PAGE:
Although it might be assumed that a “house is just a house” when comparing the “marital residence” to a “vacation home” under New York divorce law, that assumption is probably incorrect. Although the general rule is that a house purchased during the parties’ marriage is “marital property” and therefore subject to “equitable distribution” upon the couple’s divorce, separation or annulment, the primary marital residence and the vacation home may be treated quite differently by the Court as well as during settlement negotiations.
Houses qualifying as marital property in a divorce are often ordered by the divorce Court to be sold in order to liquidate its equity for division between parties, satisfy existing mortgages and/or reduce payment obligations for one or both parties, among other reasons. This is where differentiation between the primary marital residence and the vacation home may become important.
When determining what to do with a house, the divorce Court will have to consider the value of the property, when it was purchased, whether either party or both contributed “separate” or “premarital” funds to its acquisition or upkeep and other facts and circumstances.
If the house in question is the primary home of the couple and the couple has school age children, then the argument is often made to the Court that the marital residence’s sale should be delayed because of the overriding importance of the children’s stability, continuation in their school district, relationships with their friends and existing involvement in extracurricular activities for example.
However, this “child centered” impact on disposition of the marital residence is almost never the case with vacation homes. A vacation home is most often treated in a much more matter-of-fact manner by the Court, generally closer to division of a bank account.
If a vacation home is ultimately determined to be a marital asset, the divorce Court will determine its value (routinely established by a Court selected licensed appraiser), any separate property claims asserted by the parties and will likely order its sale, with the proceeds credited between the parties in percentages to be determined by the Court at trial, based upon the totality of facts and circumstances, other assets, debts and a set of factors set forth in statutory law and relevant case law that the Court may consider in its ultimate equitable distribution decision. Of course, the above is a hypothetical situation where there is a divorce trial and the divorce Court in its trial decision determines how parties’ assets will be dealt with and divided equitably.
Before any trial in a divorce action, the parties have numerous opportunities to negotiate and achieve a settlement between them. Since the parties are usually in a better position to decide how they wish to live post-divorce than to have a stranger, meaning a Supreme Court Justice, decide their fates, the disposition of the marital residence and a vacation home may be determined by the parties with assistance of their respective attorneys as part of the couple’s overall settlement scheme.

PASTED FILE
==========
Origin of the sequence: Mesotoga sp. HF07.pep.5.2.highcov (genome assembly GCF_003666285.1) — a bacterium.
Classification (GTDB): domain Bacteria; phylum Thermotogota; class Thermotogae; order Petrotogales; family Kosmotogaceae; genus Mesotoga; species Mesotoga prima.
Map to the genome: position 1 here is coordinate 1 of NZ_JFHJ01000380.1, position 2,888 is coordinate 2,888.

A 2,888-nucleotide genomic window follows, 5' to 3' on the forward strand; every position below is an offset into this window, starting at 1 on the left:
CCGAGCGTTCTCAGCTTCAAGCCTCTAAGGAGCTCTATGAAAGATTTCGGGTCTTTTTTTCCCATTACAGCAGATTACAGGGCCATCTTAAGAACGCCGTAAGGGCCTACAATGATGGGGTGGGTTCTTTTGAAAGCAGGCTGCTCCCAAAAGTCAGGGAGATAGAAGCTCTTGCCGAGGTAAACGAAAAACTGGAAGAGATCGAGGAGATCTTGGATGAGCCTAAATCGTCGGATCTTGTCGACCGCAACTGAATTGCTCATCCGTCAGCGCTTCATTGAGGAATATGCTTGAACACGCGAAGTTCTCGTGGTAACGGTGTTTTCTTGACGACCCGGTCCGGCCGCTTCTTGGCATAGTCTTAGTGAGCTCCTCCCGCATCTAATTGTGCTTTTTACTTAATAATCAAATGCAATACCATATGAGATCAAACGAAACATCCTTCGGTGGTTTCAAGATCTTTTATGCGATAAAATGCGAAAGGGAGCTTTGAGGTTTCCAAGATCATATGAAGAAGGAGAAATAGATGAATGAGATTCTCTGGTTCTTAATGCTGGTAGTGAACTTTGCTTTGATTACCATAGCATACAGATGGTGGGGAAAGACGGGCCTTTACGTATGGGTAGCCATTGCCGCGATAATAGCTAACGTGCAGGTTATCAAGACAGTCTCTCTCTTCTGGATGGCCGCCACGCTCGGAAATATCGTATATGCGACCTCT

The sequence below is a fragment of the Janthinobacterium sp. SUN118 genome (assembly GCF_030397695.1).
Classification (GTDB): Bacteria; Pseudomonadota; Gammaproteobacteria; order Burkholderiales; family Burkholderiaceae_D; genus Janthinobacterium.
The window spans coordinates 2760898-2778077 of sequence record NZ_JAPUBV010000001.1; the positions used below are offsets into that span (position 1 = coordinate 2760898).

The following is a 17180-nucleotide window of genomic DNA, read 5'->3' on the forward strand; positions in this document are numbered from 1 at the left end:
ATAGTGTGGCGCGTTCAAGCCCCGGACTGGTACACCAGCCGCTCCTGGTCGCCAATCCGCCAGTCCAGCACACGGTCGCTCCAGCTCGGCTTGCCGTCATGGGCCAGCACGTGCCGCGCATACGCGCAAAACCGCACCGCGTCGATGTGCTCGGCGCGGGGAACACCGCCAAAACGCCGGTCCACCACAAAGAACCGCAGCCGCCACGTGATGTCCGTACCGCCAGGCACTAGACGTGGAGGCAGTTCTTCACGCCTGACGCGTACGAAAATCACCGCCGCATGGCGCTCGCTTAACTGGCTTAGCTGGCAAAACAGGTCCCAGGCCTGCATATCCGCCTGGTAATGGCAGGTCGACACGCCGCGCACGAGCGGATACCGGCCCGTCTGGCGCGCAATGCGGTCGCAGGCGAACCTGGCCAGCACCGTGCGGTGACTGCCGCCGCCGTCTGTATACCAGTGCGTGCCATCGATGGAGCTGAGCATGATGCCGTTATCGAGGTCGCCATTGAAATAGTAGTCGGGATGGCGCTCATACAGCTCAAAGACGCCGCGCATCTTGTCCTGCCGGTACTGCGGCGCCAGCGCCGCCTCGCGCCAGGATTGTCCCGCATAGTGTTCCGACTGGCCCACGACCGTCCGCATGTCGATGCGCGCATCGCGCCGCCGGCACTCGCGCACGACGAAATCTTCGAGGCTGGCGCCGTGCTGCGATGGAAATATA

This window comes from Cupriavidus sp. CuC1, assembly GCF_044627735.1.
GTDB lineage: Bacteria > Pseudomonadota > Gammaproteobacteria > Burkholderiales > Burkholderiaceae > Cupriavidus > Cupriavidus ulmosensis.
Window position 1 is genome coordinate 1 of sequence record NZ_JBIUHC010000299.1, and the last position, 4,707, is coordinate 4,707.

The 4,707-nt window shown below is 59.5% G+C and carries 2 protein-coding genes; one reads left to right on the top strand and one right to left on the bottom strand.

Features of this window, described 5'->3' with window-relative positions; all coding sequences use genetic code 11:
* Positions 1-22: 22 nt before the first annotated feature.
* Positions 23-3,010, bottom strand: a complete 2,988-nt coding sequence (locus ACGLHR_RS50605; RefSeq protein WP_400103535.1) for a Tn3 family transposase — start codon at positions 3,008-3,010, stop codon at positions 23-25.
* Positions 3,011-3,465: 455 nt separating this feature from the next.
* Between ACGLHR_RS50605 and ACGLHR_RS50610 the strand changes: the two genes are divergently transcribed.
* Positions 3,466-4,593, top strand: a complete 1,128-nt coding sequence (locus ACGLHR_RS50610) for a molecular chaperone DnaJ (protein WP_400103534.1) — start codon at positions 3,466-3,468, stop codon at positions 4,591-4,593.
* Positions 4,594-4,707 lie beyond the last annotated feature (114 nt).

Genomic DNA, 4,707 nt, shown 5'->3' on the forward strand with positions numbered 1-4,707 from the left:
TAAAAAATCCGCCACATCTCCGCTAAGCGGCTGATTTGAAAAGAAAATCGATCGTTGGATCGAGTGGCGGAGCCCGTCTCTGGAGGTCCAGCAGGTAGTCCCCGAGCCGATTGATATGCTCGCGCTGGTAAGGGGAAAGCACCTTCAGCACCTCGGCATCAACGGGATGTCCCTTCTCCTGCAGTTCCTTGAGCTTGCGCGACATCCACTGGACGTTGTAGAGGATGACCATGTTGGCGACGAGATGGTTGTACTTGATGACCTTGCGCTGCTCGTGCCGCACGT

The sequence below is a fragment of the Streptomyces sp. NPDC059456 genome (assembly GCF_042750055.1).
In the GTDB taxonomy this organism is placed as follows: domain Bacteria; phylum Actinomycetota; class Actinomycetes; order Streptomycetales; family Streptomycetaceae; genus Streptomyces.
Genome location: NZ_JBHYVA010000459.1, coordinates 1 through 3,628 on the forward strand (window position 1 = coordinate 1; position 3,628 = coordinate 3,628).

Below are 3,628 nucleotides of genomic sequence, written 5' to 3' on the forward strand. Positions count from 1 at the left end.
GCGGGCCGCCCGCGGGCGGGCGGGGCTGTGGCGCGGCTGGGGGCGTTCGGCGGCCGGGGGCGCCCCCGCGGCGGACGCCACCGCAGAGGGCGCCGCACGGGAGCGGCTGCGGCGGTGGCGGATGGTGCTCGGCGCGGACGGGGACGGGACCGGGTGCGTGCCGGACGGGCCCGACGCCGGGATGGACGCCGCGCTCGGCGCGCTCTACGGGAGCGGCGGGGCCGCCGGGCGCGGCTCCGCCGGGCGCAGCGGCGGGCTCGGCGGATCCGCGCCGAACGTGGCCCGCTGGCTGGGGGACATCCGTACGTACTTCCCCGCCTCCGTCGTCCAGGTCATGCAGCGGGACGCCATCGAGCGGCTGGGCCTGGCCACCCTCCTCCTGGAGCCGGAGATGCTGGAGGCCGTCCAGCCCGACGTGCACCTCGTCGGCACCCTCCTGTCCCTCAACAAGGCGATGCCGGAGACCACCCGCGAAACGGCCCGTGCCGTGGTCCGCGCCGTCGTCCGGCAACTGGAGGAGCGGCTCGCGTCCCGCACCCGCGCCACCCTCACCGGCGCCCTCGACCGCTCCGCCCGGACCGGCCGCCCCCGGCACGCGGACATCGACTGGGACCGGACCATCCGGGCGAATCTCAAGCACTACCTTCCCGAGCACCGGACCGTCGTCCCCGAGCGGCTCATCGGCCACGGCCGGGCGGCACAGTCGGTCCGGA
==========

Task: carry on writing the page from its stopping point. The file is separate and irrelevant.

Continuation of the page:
During divorce settlement discussions it may become known that neither party wishes to retain the vacation home and an agreement to sell it and divide the proceeds may result. Or, it may become revealed that one party has a desire to buy-out the other person’s interest in the vacation home. If the value of that person’s interest in marital residence is close to the value of the other person’s interest in the vacation home, it may be possible to “swap” respective interests and one person walks away owing the marital residence and one person will own the vacation home. This is a simplified example of course. Many possible settlement scenarios exist and these will be dependent on the unique facts and circumstances of each case. However, even in settlement negotiations, the marital residence and the vacation home will need to be looked at differently, especially when children are involved, even though both are intrinsically just houses.
How vacation homes and the marital residence are treated whether the couple is working towards a settlement agreement or if the divorce case has to be tried by the Court is only one of the numerous issues that must be addressed by the divorcing parties. Robert B. Pollack, Esq., principal attorney of The Pollack Law Firm, P.C. in Jericho in Nassau County is available to assist and represent parties in divorce and all other matrimonial and family law cases. Call today to schedule a free consultation: (516) 938-3330.
DISCLAIMER: This article is intended to provide only general information for entertainment purposes and should never be relied upon as legal advice. One should seek the assistance of experienced matrimonial counsel to assist in explaining the law, options and making important decisions in any divorce, matrimonial or any family law matter.